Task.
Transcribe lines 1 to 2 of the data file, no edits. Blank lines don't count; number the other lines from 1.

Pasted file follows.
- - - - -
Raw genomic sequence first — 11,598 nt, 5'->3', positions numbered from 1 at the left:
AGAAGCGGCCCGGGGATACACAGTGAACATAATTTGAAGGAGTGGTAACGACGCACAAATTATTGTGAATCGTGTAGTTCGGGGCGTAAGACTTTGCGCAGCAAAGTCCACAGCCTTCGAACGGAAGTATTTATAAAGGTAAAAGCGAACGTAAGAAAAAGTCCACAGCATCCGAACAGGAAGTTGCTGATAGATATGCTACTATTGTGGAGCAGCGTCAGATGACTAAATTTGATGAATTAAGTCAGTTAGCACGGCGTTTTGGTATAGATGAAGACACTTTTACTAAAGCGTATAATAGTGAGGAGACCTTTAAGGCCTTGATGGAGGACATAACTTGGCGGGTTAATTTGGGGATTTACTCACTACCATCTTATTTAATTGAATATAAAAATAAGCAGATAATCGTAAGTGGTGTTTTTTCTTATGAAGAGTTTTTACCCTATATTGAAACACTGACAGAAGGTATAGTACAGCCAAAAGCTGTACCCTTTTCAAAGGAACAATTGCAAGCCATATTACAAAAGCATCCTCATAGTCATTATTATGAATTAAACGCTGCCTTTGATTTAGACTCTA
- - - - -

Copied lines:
Raw genomic sequence first — 11,598 nt, 5'->3', positions numbered from 1 at the left:
AGAAGCGGCCCGGGGATACACAGTGAACATAATTTGAAGGAGTGGTAACGACGCACAAATTATTGTGAATCGTGTAGTTCGGGGCGTAAGACTTTGCGCAGCAAAGTCCACAGCCTTCGAACGGAAGTATTTATAAAGGTAAAAGCGAACGTAAGAAAAAGTCCACAGCATCCGAACAGGAAGTTGCTGATAGATATGCTACTATTGTGGAGCAGCGTCAGATGACTAAATTTGATGAATTAAGTCAGTTAGCACGGCGTTTTGGTATAGATGAAGACACTTTTACTAAAGCGTATAATAGTGAGGAGACCTTTAAGGCCTTGATGGAGGACATAACTTGGCGGGTTAATTTGGGGATTTACTCACTACCATCTTATTTAATTGAATATAAAAATAAGCAGATAATCGTAAGTGGTGTTTTTTCTTATGAAGAGTTTTTACCCTATATTGAAACACTGACAGAAGGTATAGTACAGCCAAAAGCTGTACCCTTTTCAAAGGAACAATTGCAAGCCATATTACAAAAGCATCCTCATAGTCATTATTATGAATTAAACGCTGCCTTTGATTTAGACTCTA